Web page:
Woods Hole Oceanographic Institution

Michael Berumen

»coral bleaching and butterflyfish condition
»butterflyfish growth patterns
»coral diet and butterflyfish condition
»Recovery without resilience
»Resources and competition in butterflyfish
»self-recruitment in PNG
»coral diet and butterflyfish growth

MS Pratchett, SK Wilson, ML Berumen, MI McCormick, Sub-lethal effects of coral bleaching on an obligate coral feeding butterflyfish, Coral Reefs, 2004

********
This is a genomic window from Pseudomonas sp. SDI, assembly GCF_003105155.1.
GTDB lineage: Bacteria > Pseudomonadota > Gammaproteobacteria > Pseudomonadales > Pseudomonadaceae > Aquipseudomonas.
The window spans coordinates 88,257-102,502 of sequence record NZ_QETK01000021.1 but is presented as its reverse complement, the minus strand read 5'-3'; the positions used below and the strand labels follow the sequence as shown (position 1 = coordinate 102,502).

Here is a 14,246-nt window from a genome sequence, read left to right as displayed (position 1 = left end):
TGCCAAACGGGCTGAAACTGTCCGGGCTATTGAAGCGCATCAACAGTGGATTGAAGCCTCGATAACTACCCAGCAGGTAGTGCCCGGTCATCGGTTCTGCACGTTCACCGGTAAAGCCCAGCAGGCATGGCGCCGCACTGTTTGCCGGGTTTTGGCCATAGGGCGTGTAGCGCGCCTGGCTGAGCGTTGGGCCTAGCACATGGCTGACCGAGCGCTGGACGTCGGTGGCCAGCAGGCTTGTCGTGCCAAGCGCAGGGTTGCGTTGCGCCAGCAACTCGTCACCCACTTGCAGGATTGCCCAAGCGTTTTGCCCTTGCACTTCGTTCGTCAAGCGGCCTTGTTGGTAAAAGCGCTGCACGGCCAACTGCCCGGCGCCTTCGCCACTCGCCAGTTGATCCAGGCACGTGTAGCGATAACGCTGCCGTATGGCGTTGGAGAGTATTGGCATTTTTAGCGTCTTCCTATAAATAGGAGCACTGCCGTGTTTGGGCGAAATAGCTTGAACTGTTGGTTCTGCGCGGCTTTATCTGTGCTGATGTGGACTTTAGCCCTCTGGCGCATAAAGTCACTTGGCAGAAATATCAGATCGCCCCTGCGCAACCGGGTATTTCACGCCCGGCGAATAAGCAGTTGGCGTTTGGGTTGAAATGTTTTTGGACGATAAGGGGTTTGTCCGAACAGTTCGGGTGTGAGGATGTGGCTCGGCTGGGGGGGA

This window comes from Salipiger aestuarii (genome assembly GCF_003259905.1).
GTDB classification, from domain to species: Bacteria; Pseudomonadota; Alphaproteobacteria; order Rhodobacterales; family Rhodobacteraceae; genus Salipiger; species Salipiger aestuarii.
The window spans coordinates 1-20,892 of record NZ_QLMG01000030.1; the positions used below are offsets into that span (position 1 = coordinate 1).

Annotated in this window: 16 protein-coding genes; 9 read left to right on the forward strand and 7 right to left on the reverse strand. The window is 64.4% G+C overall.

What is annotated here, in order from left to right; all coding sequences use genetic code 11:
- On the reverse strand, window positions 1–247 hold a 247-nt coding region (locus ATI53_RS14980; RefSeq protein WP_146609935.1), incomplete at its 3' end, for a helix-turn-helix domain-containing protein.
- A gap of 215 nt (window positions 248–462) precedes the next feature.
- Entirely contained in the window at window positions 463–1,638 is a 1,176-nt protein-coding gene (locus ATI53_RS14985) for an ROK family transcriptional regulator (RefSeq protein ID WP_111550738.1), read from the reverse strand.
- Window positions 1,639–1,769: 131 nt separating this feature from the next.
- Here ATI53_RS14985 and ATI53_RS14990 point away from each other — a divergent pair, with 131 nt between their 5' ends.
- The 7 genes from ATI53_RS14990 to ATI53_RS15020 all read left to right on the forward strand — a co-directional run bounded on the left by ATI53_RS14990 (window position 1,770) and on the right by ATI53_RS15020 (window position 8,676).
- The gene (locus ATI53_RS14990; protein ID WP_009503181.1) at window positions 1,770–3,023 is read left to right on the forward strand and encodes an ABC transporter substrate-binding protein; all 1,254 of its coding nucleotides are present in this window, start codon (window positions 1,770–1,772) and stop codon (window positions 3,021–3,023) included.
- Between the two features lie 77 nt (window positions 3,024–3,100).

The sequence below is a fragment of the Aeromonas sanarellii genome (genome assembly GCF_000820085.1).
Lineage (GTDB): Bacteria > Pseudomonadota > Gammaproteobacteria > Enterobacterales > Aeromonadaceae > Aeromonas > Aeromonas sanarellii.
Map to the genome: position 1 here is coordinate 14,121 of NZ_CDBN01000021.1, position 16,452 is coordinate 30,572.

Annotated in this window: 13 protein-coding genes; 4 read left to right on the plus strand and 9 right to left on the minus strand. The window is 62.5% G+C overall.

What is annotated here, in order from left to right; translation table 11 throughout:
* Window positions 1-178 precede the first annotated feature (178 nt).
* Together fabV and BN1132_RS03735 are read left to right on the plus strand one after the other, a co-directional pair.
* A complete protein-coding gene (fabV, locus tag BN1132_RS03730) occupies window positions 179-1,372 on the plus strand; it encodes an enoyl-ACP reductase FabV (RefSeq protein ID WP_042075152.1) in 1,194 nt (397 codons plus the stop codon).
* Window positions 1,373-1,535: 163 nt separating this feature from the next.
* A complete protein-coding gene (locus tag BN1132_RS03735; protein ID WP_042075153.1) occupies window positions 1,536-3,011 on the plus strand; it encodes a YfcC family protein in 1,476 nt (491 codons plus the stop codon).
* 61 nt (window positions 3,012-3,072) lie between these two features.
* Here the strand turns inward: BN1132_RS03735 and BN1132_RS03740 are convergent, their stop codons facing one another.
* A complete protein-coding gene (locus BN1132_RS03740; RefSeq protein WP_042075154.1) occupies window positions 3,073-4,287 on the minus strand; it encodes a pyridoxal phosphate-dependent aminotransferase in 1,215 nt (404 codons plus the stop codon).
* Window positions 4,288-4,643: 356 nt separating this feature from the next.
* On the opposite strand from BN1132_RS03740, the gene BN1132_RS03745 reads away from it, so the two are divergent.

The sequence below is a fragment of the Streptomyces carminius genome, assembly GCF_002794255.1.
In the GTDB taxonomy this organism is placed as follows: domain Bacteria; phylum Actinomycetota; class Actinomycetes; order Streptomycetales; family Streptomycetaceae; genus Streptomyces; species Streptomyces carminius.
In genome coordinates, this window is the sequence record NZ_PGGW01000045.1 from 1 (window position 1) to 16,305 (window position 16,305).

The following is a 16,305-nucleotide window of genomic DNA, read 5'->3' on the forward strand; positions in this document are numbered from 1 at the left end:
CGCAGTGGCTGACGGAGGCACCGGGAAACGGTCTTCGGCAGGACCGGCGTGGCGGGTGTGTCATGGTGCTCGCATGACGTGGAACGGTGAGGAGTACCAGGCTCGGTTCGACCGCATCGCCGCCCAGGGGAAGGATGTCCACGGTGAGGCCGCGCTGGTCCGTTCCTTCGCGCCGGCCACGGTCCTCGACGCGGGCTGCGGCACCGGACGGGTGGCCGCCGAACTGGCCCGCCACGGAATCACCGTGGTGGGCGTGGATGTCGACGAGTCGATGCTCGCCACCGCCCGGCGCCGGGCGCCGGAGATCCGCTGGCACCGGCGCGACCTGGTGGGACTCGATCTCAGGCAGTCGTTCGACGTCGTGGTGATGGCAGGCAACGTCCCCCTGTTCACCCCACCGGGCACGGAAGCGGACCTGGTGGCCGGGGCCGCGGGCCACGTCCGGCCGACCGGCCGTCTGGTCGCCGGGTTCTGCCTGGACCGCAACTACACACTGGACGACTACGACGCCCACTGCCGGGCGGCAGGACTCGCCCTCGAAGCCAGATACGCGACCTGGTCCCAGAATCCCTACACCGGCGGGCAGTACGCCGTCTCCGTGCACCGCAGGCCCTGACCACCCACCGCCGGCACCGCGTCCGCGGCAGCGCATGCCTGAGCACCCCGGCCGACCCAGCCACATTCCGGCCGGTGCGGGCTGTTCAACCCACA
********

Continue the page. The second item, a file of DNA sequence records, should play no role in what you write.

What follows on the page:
(from introduction): In this study, we explored the effects of coral bleaching on the redfin butterflyfish, Chaetodon lunulatus Quoy and Gaimard 1824. This species is distributed throughout the Indo-Pacific Archipelago and eastern Pacific Ocean (Allen et al. 1998), and is among the most abundant butterflyfish species on reefs within this region (e.g., Anderson et al. 1981; Bouchan-Navaro et al. 1985). Previous studies have shown that Chaetodon lunulatus feeds exclusively on living tissues from scleractinian corals (Harmelin-Vivien and Bouchan-Navaro 1983), and is likely therefore, to be very susceptible to changes in the availability of scleractinian corals (Kokita and Nakazono 2001). The purpose of this study was to investigate changes in the (1) abundance, (2) dietary habits (specifically, the proportional consumption of different prey corals), and (3) physiological condition of C. lunulatus, during a major episode of coral bleaching. The specific effects of coral bleaching on C. lunulatus were investigated over a 2-year period (May 2000 to March 2002), on the Great Barrier Reef (GBR), Australia. During this period, the GBR was subject to the most severe episode of coral bleaching ever recorded (Dennis 2002).

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